QUESTION: Can I use an over the counter hemorrhoids cream or solution on my internal or prolapsed hemorrhoid?
ANSWER: Nope, sorry, over the counter creams are meant to be applied to external hemorrhoids, not internal hemorrhoids. Even a prolapsed hemorrhoid still counts as an internal hemorrhoid for this purpose.
If you want to see the difference between external and prolapsed hemorrhoids, check out the photos and pictures of hemorrhoids.
To clarify the answer, you can't use an external hemorrhoids cream on an internal hemorrhoid because there is a huge difference in how much medication each will absorb. Skin absorbs a tiny fraction of medication compared to internal mucus membrane.
When a cream is formulated for external hemorrhoids, as all of the over the counter creams are, the cream may carry 500 mg of medication in any dose. However, because skin absorbs so little, only 5 mg will make it to the bloodstream. The company that made the cream created the formula with this in mind.
However, if that cream is applied to mucus membrane, which is what internal and prolapsed hemorrhoids are covered by, instead of getting only 5 mg dumped into the bloodstream, 450 mg is absorbed instead. This would constitute a huge overdose, as 5 mg was the intended dose.
The field that deals with how medications are delivered to and move within the bloodstream is called pharmacokinetics, and it's quite complicated to say the least.
Since a prolapsed hemorrhoid is just an internal hemorrhoid that protrudes outside the body, it's still covered by mucus membrane. Therefore, if you use an over-the-counter hemorrhoids cream on it, you're still getting a massive overdose.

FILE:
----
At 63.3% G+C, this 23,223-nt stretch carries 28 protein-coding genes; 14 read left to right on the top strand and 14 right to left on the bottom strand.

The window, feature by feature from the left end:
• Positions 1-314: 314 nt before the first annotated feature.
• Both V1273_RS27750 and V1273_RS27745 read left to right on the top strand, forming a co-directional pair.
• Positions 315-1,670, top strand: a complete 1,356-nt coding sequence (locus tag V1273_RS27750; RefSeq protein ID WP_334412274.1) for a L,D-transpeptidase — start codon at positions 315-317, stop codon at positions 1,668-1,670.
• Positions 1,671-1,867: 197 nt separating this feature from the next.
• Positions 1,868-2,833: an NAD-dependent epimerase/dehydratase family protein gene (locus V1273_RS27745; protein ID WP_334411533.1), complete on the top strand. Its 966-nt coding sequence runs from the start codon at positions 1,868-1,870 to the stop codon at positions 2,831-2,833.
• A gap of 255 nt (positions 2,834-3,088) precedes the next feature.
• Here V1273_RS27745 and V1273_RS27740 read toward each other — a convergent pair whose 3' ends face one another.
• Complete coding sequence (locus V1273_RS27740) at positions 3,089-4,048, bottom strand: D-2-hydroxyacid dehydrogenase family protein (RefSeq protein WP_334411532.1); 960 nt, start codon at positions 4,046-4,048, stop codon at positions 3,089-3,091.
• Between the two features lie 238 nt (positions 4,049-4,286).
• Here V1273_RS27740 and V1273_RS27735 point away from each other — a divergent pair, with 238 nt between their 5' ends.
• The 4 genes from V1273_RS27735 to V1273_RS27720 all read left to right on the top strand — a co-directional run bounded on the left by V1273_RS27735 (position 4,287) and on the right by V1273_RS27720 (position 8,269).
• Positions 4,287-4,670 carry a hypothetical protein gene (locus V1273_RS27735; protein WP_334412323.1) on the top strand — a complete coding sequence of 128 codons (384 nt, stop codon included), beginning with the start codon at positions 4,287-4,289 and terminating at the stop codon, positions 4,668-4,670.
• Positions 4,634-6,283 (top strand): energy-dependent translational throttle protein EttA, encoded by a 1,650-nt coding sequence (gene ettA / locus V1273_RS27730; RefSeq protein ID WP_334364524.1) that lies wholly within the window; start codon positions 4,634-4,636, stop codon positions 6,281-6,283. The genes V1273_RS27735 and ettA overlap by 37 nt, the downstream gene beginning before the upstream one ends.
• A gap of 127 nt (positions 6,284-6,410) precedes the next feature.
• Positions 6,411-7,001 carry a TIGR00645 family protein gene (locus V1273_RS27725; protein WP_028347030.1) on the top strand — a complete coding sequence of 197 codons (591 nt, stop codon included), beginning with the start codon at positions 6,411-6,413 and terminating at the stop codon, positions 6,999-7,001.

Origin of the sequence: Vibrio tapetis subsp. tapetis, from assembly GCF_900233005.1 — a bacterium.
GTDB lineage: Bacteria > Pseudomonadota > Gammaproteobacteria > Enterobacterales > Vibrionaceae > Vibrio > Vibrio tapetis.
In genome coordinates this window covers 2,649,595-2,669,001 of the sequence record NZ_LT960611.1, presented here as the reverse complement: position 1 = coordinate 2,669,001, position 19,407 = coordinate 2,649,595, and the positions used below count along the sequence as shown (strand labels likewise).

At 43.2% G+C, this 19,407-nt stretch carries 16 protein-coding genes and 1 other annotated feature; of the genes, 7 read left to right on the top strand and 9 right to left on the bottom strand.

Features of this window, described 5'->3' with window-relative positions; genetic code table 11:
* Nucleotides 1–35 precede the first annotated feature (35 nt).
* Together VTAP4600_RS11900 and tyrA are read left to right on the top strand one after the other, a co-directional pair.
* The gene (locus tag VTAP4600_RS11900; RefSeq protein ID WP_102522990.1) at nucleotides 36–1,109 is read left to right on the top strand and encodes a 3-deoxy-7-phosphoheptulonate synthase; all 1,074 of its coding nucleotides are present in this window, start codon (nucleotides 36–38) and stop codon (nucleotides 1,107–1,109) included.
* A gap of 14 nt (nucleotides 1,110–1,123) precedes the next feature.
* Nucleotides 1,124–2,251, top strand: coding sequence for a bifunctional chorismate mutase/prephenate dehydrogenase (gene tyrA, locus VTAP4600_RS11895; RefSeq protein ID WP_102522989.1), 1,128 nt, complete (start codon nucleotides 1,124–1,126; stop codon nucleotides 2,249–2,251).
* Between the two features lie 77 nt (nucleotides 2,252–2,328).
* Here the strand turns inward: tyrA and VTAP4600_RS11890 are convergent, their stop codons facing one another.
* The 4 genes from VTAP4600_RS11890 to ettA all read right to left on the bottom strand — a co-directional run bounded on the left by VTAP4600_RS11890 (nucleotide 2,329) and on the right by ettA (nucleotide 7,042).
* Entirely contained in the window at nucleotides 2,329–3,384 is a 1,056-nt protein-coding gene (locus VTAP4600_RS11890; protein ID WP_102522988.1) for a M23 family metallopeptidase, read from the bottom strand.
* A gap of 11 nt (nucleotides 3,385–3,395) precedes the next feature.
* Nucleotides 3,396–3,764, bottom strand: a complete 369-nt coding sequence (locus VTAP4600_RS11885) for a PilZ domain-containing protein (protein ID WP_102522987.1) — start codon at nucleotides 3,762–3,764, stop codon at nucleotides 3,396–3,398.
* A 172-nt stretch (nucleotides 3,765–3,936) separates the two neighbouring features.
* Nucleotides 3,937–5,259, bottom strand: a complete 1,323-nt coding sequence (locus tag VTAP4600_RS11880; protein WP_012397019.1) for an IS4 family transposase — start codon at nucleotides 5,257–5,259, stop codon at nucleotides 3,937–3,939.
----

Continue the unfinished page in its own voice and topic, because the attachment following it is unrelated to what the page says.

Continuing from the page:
After significant time spent in research, I could not find a single hemorrhoids cream offered without a prescription that is suitable for internal use.
Internal hemorrhoids creams are only available by prescription, and frequently have to be hand-mixed by a licensed pharmacist.
On the rare occasions when an external cream is prescribed for an internal hemorrhoid, the medication dosage must be recalculated to account for the higher rate of absorption. Calculating that new dosage takes an education including both calculus and pharmacokinetics.
Does this make a bit more sense now?
Never apply an external hemorrhoids cream to an internal hemorrhoid, even if it's prolapsed, as no over the counter hemorrhoids cream is approved for internal usage by the medication oversight committees in either the United States or Australia. The same probably holds true in other developed countries.
Research and main write by Loni L. Ice, editing and quality control by D. S. Urquhart.
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All the best to you in your search for hemorrhoid relief and prevention
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